You would think that someone who has spent a big-league amount of effort trying to become the ruler of a country would also be familiar with that country's laws, but that is because you do not think like Donald Trump. It's very difficult to understand how Trump thinks—sifting through all of his tossed-off public statements to divine his true opinions would require the patience of a Talmudic scholar and a graduate degree in doublethink—but one thing we can say for sure is that Trump has an utter contempt for the law.
Having contempt for the law isn't the same thing as being a lawbreaker. I don't know if Trump University—a company Trump promoted but didn't have much oversight of—broke the law, and it also remains to be seen if all the sloppiness surrounding the Trump Foundation rises to the level of a crime.
What contempt for the law means is you don't care about the set of legal norms that binds the country together. It means you reject the idea that the court system's decisions are valid, at least not when they don't conform to your own biases. It means—more on this in a second—that you hate America. That's a bad quality to have when you want to run America, and a bitterly ironic joke when you've made "law and order" one of your catchphrases.
Trump's contempt revealed itself most obviously in a recent statement to CNN where he opined that the Central Park Five—a group of black teenagers who were wrongfully convicted for the 1989 rape of a New York woman, then paid a total of $41 million in 2014—were guilty. "They admitted they were guilty," Trump told CNN. "The police doing the original investigation say they were guilty. The fact that that case was settled with so much evidence against them is outrageous."
The fact that the authorities say you are guilty doesn't mean you are guilty, of course—Trump's companies have been investigated enough for racist practices that he should know that. And the teens' admissions of guilt we now know were false, since another man admitted to the crime in 2002 and DNA evidence showed that he, not the five, was responsible for the rape. Weighing against that evidence and the court's exoneration of them Trump has… what, exactly? Just his own contempt.
Trump has made it clear over and over again that he doesn't care about the system of laws that hold the country together. He's publicly embraced war crimes against terrorism, said a judge was biased against him because the judge had Mexican heritage, proposed a ban on Muslim immigration many experts said was unconstitutional, mused about "opening up" libel laws to make it easier for him to sue people who say nasty things about him, and rambled about how Hillary Clinton should be in prison, even though she wasn't charged with a crime.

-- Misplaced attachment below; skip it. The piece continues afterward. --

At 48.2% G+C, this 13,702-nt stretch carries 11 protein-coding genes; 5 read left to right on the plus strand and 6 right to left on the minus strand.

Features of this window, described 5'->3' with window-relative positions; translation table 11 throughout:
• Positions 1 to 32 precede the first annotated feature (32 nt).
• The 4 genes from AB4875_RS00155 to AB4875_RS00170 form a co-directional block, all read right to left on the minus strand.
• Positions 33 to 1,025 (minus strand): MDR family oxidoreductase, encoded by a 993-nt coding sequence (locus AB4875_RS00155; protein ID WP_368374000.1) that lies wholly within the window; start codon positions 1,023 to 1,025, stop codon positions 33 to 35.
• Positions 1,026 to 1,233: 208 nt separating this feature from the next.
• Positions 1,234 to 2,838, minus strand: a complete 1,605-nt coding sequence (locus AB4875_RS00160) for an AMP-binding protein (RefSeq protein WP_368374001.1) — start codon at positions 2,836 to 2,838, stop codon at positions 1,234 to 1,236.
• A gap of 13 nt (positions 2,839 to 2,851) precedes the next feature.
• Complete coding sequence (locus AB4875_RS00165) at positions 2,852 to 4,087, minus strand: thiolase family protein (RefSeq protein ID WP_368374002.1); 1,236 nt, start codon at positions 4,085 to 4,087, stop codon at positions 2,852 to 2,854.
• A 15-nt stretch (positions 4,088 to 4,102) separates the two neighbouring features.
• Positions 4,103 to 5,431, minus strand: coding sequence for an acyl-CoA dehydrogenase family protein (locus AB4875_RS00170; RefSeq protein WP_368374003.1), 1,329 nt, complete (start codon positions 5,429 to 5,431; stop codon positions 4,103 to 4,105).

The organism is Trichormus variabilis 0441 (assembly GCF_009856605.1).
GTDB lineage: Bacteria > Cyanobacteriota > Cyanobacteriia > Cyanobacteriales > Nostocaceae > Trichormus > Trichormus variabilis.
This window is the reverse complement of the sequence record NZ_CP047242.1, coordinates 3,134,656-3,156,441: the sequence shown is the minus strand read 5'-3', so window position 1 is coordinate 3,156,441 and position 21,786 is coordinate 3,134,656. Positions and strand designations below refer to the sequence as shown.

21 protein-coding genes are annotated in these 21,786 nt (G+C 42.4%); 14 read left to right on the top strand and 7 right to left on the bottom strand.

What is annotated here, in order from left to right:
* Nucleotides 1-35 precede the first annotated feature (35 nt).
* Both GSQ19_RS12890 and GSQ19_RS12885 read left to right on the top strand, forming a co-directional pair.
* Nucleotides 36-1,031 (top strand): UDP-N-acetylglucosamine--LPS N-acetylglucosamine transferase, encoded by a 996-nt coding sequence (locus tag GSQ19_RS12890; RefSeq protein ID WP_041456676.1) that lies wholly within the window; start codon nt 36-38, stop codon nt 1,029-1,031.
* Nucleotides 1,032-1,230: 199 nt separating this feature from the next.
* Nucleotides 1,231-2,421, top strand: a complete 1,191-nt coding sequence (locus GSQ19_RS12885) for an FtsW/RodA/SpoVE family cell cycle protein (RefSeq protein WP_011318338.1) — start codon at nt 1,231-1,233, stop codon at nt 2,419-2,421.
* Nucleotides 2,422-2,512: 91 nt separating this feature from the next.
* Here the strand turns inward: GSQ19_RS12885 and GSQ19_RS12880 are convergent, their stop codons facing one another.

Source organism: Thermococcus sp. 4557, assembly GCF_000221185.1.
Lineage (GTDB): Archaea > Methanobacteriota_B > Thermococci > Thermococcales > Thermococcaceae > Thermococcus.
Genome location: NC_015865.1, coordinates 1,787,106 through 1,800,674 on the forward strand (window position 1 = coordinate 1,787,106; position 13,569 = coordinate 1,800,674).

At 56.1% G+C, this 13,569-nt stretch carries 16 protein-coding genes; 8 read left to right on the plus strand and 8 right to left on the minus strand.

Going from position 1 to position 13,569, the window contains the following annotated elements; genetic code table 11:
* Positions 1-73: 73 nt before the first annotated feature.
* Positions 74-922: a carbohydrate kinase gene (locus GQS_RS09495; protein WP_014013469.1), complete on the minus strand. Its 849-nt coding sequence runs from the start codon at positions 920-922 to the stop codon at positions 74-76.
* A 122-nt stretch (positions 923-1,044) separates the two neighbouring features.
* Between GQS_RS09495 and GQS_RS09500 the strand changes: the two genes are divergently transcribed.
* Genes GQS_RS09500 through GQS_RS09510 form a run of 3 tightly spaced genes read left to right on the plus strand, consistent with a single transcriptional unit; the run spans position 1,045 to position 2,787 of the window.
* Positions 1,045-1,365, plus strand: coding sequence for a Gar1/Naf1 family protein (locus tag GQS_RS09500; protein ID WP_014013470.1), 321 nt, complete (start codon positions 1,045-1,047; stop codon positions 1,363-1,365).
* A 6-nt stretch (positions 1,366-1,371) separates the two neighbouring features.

As most of those examples suggest, Trump's contempt for the law tends to dovetail with his demonization of brown people. In 1989, during the trial of the Central Park Five, he bought a full-page newspaper ad that implicitly said the teens should be executed if they were found guilty. But back then, Trump was simply a rich guy with an opinion, part of the most entitled demographic in America. The ad was an ugly thing to put out there, with more than a hint of racism, but it was ultimately just a rant by a private citizen who liked to see his name in print.
The best thing about America is that unlike many other countries it doesn't spring out of a shared language or ethnicity but an idea. A good summation, and stay with me here, is in the Steven Spielberg movie Bridge of Spies, when Tom Hanks, that American's American, tells a sneaky federal agent, "What makes us both Americans, just one thing, one, the rule book—we call it the Constitution, and we agree to the rules, and that's what makes us Americans, that's all that makes us Americans."
The rules say that when a court exonerates someone, they're innocent. The rules say that what judges say matters, that the system, if not fair, is at least striving for fairness. Presidents disagree with court decisions all the time, but when they do, they do not delegitimize the judges or accuse them of bias. You may disagree with a court—there's nothing more American than disagreement—but when you do, you go out and do the hard work of changing laws and norms, as activists and lawyers across the political spectrum have done for generations.
Trump's election, if it happened, wouldn't suddenly upend the system. He would still have to work with Congress and the courts to get things done, and it's likely he would face various legal hurdles to, say, bring back waterboarding. But he could do a fair amount of damage by simply running his mouth. What would happen if the president weighed in on a police shooting not to express sympathy during a tragedy but to say that an officer was justified? What about if President Trump went on TV and repeated his claims that Clinton should be imprisoned? Beyond words, would he actually direct his attorney general to look into individual people he doesn't like? That would sound like a ridiculous hypothetical if Trump didn't just imply that five innocent men who have spent two decades in prison should go back in. He would be the first president who actively rebelled against the rules—that is, the things that make up America.
And there's one more question, one that doesn't depend on a Trump victory: If you've spent your whole life bragging about how much you win and spent a whole campaign spitting out conspiratorial nonsense, are you going to concede when the votes show you've lost? Or are things going to get even uglier?
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